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A/AA Educational Initiative - IEEE Distinguished Lecture (Aerospace Cyber-Physical and Autonomous Sy

A/AA Educational Initiative - IEEE Distinguished Lecture (Aerospace Cyber-Physical and Autonomous Systems)

Abstract 
Advances in aerospace Cyber-Physical Systems (CPS) are accelerating the introduction of automated decision making functionalities and the progressive transition to trusted autonomous operations both in civil and military applications. Major benefits of these capabilities include de-crewing of flight decks and ground control centres, as well as the safe and efficient operations of air and space platforms in a shared, unsegregated environment. In the commercial aviation context, CPS are supporting the development of single-pilot operated aircraft, with the co-pilot potentially replaced by a digital assistant and/or a remote pilot on the ground. A single remote pilot on the ground, on the other hand, will no longer be restricted to controlling a single aircraft and instead will be allowed to control multiple manned and unmanned vehicles, in line with the so-called One-to-Many (OTM) operational concept. 
Important efforts are also being devoted to the integration of Unmanned Aircraft Systems (UAS) in all classes of airspace, eliciting the introduction of UAS Traffic Management (UTM) services seamlessly integrated with the existing (and evolving) ATM framework. In particular, UTM requires substantial advances in Communication, Navigation, Surveillance (CNS) for ATM (CNS/ATM) and Avionics (CNS+A) technologies and associated regulatory frameworks, especially to enable low-altitude and Beyond-Line-of-Sight (BLoS) operations. Recent advances in communications, navigation and Sense-and-Avoid (SAA) technology are therefore progressively supporting UTM operations in medium-to-high density operational environments, including urban environments. Research efforts are also necessary to demonstrate the feasibility of CNS+A technologies capable of contributing to the emission reduction targets set by the International Civil Aviation Organization (ICAO), national governments and various large-scale international research initiatives. Therefore, growing emphasis is now being placed on environmental performance enhancements, focusing on Air Traffic Flow Management (ATFM), dynamic airspace management, 4-dimensional (4D) trajectory optimization, airport automation and, in the near future, urban flight operations.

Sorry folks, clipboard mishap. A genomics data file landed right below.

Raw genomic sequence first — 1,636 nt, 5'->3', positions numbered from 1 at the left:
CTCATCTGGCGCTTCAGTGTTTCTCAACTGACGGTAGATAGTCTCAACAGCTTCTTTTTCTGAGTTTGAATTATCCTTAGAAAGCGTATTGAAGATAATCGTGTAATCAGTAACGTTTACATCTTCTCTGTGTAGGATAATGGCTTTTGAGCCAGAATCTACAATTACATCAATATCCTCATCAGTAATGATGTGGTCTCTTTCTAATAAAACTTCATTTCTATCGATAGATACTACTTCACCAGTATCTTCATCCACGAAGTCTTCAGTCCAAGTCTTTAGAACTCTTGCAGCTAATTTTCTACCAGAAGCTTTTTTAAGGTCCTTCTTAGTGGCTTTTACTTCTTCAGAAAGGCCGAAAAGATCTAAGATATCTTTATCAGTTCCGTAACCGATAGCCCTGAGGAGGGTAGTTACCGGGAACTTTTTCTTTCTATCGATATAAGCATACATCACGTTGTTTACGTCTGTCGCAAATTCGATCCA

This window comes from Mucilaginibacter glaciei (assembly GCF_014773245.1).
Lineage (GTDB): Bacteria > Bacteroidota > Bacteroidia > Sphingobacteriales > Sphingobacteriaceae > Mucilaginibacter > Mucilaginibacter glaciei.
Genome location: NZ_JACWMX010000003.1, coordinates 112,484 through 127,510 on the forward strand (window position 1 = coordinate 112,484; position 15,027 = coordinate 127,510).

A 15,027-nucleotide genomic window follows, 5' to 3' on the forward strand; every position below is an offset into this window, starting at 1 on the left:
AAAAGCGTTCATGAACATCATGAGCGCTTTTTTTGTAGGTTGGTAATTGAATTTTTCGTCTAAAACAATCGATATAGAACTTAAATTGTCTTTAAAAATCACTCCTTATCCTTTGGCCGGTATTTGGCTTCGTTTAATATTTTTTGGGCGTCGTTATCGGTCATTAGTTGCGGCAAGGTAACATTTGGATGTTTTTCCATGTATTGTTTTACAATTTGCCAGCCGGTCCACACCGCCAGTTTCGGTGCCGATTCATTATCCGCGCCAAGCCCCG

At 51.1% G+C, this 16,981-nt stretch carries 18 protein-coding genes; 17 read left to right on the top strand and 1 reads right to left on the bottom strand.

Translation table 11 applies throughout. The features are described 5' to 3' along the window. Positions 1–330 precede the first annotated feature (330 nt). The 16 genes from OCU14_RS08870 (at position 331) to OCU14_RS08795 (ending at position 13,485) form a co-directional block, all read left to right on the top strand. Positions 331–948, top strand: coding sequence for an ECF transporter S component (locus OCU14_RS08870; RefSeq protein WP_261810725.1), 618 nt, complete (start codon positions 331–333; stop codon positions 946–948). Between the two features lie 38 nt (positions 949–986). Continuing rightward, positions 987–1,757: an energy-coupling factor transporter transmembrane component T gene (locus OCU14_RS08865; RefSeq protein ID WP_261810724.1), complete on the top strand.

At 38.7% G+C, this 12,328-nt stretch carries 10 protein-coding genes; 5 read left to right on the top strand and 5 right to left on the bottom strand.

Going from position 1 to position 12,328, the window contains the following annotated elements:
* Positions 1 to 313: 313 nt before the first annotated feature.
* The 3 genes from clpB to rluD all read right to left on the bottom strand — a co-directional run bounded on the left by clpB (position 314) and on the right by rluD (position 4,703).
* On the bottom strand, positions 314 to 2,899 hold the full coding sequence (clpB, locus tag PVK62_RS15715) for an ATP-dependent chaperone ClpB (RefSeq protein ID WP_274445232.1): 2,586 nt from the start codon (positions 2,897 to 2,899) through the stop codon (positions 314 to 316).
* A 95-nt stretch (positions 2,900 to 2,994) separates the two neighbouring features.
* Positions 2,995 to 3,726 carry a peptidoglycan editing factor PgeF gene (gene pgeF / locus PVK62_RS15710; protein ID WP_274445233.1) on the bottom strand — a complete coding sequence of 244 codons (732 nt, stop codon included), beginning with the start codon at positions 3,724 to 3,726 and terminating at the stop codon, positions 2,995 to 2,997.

In addition to CNS+A technologies for air operations, space CPS are also being researched for a wide range of practical applications including commercial satellites, space transport/tourism, and interplanetary scientific missions. In this context, it is anticipated that economically viable and reliable cyber-physical systems will play a fundamental role in the successful development of the space sector and significant research efforts are needed in the field of reusable space transportation systems, Space Traffic Management (STM), and Intelligent Satellite Systems (SmartSats). In particular, the operation of space launch and re-entry platforms currently requires considerable airspace segregation provisions, which if continued will become increasingly disruptive to civil air traffic. Moreover, the currently limited space situational awareness is posing significant challenges to the safety and sustainability of spaceflight due to the rapidly growing amount of resident space objects and particularly orbital debris. The deployment of network-centric CNS+A systems and their functional integration with ground-based ATM in a Space Traffic Management (STM) framework will support a much more flexible and efficient use of the airspace with higher levels of safety. These evolutions will support the transition to what the research community have started designating as Multi-Domain Traffic Management.